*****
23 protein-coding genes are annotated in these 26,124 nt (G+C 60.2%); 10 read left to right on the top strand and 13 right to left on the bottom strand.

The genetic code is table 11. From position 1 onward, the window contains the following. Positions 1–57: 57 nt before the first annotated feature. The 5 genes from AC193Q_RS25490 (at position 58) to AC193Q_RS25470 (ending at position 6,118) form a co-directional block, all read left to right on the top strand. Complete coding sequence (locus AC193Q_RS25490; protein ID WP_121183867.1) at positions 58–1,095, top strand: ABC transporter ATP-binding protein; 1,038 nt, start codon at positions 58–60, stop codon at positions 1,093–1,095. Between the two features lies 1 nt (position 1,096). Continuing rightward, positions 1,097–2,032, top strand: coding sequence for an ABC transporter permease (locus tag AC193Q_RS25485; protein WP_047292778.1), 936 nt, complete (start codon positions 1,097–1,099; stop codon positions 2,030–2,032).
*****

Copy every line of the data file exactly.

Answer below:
23 protein-coding genes are annotated in these 26,124 nt (G+C 60.2%); 10 read left to right on the top strand and 13 right to left on the bottom strand.

The genetic code is table 11. From position 1 onward, the window contains the following. Positions 1–57: 57 nt before the first annotated feature. The 5 genes from AC193Q_RS25490 (at position 58) to AC193Q_RS25470 (ending at position 6,118) form a co-directional block, all read left to right on the top strand. Complete coding sequence (locus AC193Q_RS25490; protein ID WP_121183867.1) at positions 58–1,095, top strand: ABC transporter ATP-binding protein; 1,038 nt, start codon at positions 58–60, stop codon at positions 1,093–1,095. Between the two features lies 1 nt (position 1,096). Continuing rightward, positions 1,097–2,032, top strand: coding sequence for an ABC transporter permease (locus tag AC193Q_RS25485; protein WP_047292778.1), 936 nt, complete (start codon positions 1,097–1,099; stop codon positions 2,030–2,032).